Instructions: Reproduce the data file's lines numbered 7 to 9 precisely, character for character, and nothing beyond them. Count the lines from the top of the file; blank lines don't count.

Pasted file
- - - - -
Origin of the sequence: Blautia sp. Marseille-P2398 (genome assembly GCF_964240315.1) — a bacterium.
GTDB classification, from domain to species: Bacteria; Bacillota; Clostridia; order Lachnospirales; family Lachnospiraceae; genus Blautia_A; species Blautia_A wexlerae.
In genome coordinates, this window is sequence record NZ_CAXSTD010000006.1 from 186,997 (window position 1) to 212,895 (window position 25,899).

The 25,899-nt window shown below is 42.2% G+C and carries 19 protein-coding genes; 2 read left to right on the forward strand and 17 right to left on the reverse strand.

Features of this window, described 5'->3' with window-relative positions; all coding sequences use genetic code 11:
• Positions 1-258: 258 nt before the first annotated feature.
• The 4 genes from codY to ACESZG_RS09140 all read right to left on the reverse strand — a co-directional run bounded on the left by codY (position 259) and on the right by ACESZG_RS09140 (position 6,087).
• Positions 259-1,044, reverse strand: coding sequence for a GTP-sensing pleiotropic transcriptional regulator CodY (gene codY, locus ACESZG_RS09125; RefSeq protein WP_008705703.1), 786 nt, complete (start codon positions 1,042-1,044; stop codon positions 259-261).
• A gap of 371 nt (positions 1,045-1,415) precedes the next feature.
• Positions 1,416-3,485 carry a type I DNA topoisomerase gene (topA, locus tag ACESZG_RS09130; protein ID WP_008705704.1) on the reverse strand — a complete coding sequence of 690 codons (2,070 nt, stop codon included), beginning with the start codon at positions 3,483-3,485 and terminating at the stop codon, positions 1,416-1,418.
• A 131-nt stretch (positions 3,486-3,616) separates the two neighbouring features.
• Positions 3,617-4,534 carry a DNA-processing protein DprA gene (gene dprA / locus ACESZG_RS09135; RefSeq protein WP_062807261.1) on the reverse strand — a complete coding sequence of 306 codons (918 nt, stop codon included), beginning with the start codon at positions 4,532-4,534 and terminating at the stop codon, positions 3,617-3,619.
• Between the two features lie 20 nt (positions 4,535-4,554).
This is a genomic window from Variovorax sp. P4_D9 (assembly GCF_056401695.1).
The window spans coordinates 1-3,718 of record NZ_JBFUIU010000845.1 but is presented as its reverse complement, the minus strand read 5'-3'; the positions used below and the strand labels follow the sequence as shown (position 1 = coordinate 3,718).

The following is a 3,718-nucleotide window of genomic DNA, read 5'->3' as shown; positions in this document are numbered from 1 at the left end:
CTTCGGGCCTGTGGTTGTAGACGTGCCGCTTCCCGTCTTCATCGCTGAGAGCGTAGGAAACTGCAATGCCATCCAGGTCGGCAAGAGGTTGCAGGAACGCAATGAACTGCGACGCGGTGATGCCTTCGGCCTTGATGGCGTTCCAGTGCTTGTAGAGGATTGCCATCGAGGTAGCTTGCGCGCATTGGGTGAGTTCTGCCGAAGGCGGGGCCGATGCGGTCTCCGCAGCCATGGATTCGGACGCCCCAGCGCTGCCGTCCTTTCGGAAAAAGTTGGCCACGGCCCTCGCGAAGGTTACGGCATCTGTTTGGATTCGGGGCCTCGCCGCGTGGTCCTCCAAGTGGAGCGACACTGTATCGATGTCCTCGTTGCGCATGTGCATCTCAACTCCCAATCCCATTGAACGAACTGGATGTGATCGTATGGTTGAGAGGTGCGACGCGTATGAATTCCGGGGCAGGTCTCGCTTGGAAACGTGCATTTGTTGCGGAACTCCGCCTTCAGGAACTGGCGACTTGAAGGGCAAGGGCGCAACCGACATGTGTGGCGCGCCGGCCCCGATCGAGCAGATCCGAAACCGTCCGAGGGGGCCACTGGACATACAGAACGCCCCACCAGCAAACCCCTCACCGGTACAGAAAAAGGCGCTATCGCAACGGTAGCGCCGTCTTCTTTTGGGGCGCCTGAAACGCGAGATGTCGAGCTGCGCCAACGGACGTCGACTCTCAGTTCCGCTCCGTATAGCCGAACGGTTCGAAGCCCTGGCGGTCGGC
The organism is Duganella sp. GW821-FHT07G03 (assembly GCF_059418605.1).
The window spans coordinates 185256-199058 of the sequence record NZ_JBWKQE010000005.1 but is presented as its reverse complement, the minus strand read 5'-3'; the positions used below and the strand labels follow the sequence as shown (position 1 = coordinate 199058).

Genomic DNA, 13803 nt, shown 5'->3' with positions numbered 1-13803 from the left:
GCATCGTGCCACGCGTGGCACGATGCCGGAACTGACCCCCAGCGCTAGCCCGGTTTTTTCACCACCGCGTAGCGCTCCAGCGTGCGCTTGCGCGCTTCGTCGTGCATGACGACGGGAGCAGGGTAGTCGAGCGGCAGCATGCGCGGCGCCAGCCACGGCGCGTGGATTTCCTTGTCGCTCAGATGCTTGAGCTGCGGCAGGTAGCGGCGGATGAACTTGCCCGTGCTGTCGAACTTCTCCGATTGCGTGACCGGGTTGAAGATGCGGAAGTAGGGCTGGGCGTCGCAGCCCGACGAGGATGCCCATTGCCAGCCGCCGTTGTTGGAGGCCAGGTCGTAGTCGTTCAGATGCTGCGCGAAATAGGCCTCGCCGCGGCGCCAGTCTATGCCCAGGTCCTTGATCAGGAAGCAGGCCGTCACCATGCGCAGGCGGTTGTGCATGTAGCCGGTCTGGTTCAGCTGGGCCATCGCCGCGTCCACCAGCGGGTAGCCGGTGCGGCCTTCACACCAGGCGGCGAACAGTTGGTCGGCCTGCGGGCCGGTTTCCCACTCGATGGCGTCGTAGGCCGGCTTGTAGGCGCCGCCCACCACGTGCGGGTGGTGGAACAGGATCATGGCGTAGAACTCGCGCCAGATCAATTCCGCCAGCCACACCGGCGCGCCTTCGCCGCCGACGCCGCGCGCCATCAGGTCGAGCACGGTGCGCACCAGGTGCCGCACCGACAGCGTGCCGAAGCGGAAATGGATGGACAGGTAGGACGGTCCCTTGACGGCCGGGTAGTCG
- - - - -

• The 4 genes from codY to ACESZG_RS09140 all read right to left on the reverse strand — a co-directional run bounded on the left by codY (position 259) and on the right by ACESZG_RS09140 (position 6,087).
• Positions 259-1,044, reverse strand: coding sequence for a GTP-sensing pleiotropic transcriptional regulator CodY (gene codY, locus ACESZG_RS09125; RefSeq protein WP_008705703.1), 786 nt, complete (start codon positions 1,042-1,044; stop codon positions 259-261).
• A gap of 371 nt (positions 1,045-1,415) precedes the next feature.